Prime Minister Scott Morrison says the government will favour “low-risk, high-value” activities when it begins to relax social distancing measures and that Australia will likely open its borders to New Zealand before any other country.
The pandemic exit strategy is the hottest topic in the country now that the infection rate appears to have stabilised.
Independent actuarial firm Rice Warner has come up with its own suggestions for a smooth transition to ‘normality’. Michael Rice, Alun Stevens and Michael Berg offer the following information on containment and how those experiences could shape our exit strategy.
Do nothing much
“The US and UK did this initially, and it continues to be the stance of Brazil and Iran – and the virus has spread much further into their populations as a result. This could be the least bad option for countries with young (less vulnerable) populations that lack the economic resources to sustain protracted lockdowns.”
Herd immunity while flattening the curve
“Sweden is systematically allowing some spreading of the virus while encouraging older and other high-risk people to self-isolate, but this is now under stress as the older groups have not been protected and death rates are rising. The UK’s herd immunity strategy had to be abandoned when it became clear that it would not achieve sufficient reduction in caseloads for the National Health Service to provide proper treatment.”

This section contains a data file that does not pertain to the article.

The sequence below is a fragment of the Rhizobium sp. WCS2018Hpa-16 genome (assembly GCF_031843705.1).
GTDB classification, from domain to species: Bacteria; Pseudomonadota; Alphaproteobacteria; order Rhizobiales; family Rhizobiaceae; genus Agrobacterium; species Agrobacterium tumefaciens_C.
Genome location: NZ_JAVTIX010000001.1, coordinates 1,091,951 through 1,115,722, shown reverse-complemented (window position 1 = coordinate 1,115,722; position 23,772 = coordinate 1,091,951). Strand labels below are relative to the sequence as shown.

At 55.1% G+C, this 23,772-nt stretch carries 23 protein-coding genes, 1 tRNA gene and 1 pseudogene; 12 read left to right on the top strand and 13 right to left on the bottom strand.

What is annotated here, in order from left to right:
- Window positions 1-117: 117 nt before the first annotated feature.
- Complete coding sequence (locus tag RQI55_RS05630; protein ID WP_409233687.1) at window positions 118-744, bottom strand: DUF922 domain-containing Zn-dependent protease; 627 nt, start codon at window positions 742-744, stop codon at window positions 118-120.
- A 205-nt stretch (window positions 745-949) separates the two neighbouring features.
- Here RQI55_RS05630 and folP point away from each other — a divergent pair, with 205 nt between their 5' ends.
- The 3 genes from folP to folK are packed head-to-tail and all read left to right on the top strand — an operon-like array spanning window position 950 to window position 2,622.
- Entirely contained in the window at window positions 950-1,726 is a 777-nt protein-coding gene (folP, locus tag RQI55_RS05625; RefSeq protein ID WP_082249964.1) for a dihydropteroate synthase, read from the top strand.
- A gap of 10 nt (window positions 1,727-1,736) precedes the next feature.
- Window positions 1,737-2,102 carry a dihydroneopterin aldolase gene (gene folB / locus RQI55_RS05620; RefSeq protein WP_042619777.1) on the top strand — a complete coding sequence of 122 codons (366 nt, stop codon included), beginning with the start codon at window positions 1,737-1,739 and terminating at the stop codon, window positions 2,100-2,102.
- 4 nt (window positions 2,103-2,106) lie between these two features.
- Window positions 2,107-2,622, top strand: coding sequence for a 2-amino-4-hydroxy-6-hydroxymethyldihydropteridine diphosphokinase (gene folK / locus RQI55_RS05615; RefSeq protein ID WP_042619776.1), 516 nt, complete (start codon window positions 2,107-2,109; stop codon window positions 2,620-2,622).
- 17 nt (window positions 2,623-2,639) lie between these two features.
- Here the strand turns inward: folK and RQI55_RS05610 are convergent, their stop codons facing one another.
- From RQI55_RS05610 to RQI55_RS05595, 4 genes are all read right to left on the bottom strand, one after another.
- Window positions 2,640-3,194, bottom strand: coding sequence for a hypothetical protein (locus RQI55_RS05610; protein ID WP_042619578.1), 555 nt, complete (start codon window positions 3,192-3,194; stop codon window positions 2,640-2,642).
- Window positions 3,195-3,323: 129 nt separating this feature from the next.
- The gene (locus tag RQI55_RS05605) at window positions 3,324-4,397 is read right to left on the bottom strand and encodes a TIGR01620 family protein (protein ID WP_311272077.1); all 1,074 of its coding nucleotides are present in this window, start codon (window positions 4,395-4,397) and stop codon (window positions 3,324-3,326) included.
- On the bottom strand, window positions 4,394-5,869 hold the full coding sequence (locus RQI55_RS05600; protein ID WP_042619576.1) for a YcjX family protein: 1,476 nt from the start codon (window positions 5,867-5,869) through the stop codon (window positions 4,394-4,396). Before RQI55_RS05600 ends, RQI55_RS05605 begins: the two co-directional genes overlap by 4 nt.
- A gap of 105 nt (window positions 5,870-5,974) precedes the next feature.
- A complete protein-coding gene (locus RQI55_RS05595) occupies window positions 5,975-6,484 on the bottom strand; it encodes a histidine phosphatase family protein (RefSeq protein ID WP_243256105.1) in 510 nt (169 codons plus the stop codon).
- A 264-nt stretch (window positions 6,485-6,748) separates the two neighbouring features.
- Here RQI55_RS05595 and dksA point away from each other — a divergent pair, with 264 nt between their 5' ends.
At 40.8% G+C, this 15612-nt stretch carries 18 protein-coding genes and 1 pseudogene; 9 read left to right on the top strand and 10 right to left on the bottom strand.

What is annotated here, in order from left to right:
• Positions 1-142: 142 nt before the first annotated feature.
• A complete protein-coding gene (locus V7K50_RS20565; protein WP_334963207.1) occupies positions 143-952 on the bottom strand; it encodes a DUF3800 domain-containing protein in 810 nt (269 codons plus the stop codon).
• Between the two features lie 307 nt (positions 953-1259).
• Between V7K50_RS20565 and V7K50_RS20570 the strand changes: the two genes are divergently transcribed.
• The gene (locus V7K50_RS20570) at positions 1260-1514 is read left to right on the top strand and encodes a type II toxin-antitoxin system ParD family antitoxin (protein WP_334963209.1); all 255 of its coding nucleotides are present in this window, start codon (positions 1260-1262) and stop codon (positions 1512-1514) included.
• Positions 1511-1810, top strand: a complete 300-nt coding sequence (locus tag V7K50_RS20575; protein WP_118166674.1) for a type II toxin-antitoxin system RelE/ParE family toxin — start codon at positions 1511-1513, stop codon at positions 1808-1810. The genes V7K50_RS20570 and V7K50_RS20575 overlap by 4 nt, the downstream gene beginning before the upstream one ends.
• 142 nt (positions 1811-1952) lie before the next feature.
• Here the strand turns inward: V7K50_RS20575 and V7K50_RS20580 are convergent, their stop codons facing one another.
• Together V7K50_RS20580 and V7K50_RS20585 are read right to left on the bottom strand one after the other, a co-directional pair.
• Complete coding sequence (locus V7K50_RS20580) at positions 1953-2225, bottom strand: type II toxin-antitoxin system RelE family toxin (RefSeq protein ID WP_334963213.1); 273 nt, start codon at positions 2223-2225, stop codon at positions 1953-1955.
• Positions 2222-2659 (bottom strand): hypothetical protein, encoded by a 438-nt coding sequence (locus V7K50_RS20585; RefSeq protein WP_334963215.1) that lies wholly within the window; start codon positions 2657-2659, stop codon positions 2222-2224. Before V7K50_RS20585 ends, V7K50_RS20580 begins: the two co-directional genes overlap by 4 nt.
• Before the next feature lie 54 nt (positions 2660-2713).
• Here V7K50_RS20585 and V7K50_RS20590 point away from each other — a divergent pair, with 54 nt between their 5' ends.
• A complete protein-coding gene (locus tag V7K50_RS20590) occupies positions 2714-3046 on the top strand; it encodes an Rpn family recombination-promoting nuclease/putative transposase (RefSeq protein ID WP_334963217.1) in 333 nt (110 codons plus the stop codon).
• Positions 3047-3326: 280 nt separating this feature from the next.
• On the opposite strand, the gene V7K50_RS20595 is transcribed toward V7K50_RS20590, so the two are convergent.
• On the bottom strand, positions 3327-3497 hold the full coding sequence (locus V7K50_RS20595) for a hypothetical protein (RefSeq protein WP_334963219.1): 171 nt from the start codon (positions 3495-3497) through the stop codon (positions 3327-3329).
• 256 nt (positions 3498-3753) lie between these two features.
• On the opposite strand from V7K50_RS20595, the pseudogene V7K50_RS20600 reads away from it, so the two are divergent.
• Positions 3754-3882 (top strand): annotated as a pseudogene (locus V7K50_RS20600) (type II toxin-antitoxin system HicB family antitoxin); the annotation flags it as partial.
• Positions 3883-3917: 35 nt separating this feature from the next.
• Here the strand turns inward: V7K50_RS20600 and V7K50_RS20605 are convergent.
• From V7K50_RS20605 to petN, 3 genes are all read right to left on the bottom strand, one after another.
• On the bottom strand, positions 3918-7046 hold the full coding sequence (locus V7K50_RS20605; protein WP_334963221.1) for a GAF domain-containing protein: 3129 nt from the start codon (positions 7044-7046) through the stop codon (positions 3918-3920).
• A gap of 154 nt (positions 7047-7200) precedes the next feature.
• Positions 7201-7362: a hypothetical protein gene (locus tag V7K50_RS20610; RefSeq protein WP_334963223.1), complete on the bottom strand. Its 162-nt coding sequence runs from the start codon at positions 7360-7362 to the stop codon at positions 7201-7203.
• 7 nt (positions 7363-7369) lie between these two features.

Hard and late
“Italy, Spain and France were quickly overwhelmed. They ran out of medical resources and many people have died through lack of treatment or survived with serious long-term health damage. The UK is now at risk of joining this group. In hindsight, adequate medical resources seems to be one of the most critical items to reducing the death rate – having enough respirators and intensive care units to cope.”
Whack-a-mole – the current situation in the US, with different states taking different steps at different times
“Bill Gates describes this as ‘a recipe for disaster’. He views the top priority as having a consistent approach in strategy across different states, otherwise the infection will keep travelling backwards and forwards. He argues the position should be that ‘shutdown anywhere means shutdown everywhere. Until the case numbers start to go down across America – which could take 10 weeks or more – no one can continue business as usual or relax the shutdown. Any confusion about this point will only extend the economic pain, raise the odds that the virus will return, and cause more deaths’.”